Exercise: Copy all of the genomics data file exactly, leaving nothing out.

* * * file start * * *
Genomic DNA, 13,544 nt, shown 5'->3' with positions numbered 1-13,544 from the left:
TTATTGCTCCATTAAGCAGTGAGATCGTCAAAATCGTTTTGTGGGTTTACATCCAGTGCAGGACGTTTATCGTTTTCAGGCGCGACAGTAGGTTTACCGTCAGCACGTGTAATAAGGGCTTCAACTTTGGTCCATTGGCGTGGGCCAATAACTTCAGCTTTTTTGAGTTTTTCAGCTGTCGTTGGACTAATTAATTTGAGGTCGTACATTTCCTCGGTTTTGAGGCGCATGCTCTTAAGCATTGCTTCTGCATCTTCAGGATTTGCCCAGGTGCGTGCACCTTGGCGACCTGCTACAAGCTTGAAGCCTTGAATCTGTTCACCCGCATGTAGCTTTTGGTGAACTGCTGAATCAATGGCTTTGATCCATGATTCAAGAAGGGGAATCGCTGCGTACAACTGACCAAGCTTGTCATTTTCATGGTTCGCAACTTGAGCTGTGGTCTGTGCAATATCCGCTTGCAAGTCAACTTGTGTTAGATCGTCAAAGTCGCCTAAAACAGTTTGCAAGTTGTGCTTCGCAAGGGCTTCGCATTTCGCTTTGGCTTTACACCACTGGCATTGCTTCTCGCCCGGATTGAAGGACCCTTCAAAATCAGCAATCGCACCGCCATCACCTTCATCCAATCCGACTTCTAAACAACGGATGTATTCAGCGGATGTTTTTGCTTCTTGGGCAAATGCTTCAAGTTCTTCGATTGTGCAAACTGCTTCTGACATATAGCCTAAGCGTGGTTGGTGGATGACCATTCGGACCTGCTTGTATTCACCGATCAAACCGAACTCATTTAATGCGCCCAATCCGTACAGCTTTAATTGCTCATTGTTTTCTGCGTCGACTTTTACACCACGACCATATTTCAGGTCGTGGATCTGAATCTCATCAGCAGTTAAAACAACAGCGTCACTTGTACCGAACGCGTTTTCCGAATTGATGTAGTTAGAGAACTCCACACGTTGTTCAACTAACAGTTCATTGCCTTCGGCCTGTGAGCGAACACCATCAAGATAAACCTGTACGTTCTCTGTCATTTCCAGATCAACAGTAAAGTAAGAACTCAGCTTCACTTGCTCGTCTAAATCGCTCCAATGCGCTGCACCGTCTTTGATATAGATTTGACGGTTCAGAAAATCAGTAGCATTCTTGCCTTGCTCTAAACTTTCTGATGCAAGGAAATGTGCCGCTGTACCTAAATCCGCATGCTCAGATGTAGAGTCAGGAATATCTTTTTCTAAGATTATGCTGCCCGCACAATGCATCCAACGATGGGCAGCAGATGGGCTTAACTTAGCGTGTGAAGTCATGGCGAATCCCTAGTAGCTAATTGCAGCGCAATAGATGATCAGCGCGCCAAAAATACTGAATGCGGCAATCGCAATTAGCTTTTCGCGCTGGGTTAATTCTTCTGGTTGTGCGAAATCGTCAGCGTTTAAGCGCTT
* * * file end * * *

Genomic DNA, 13,544 nt, shown 5'->3' with positions numbered 1-13,544 from the left:
TTATTGCTCCATTAAGCAGTGAGATCGTCAAAATCGTTTTGTGGGTTTACATCCAGTGCAGGACGTTTATCGTTTTCAGGCGCGACAGTAGGTTTACCGTCAGCACGTGTAATAAGGGCTTCAACTTTGGTCCATTGGCGTGGGCCAATAACTTCAGCTTTTTTGAGTTTTTCAGCTGTCGTTGGACTAATTAATTTGAGGTCGTACATTTCCTCGGTTTTGAGGCGCATGCTCTTAAGCATTGCTTCTGCATCTTCAGGATTTGCCCAGGTGCGTGCACCTTGGCGACCTGCTACAAGCTTGAAGCCTTGAATCTGTTCACCCGCATGTAGCTTTTGGTGAACTGCTGAATCAATGGCTTTGATCCATGATTCAAGAAGGGGAATCGCTGCGTACAACTGACCAAGCTTGTCATTTTCATGGTTCGCAACTTGAGCTGTGGTCTGTGCAATATCCGCTTGCAAGTCAACTTGTGTTAGATCGTCAAAGTCGCCTAAAACAGTTTGCAAGTTGTGCTTCGCAAGGGCTTCGCATTTCGCTTTGGCTTTACACCACTGGCATTGCTTCTCGCCCGGATTGAAGGACCCTTCAAAATCAGCAATCGCACCGCCATCACCTTCATCCAATCCGACTTCTAAACAACGGATGTATTCAGCGGATGTTTTTGCTTCTTGGGCAAATGCTTCAAGTTCTTCGATTGTGCAAACTGCTTCTGACATATAGCCTAAGCGTGGTTGGTGGATGACCATTCGGACCTGCTTGTATTCACCGATCAAACCGAACTCATTTAATGCGCCCAATCCGTACAGCTTTAATTGCTCATTGTTTTCTGCGTCGACTTTTACACCACGACCATATTTCAGGTCGTGGATCTGAATCTCATCAGCAGTTAAAACAACAGCGTCACTTGTACCGAACGCGTTTTCCGAATTGATGTAGTTAGAGAACTCCACACGTTGTTCAACTAACAGTTCATTGCCTTCGGCCTGTGAGCGAACACCATCAAGATAAACCTGTACGTTCTCTGTCATTTCCAGATCAACAGTAAAGTAAGAACTCAGCTTCACTTGCTCGTCTAAATCGCTCCAATGCGCTGCACCGTCTTTGATATAGATTTGACGGTTCAGAAAATCAGTAGCATTCTTGCCTTGCTCTAAACTTTCTGATGCAAGGAAATGTGCCGCTGTACCTAAATCCGCATGCTCAGATGTAGAGTCAGGAATATCTTTTTCTAAGATTATGCTGCCCGCACAATGCATCCAACGATGGGCAGCAGATGGGCTTAACTTAGCGTGTGAAGTCATGGCGAATCCCTAGTAGCTAATTGCAGCGCAATAGATGATCAGCGCGCCAAAAATACTGAATGCGGCAATCGCAATTAGCTTTTCGCGCTGGGTTAATTCTTCTGGTTGTGCGAAATCGTCAGCGTTTAAGCGCTT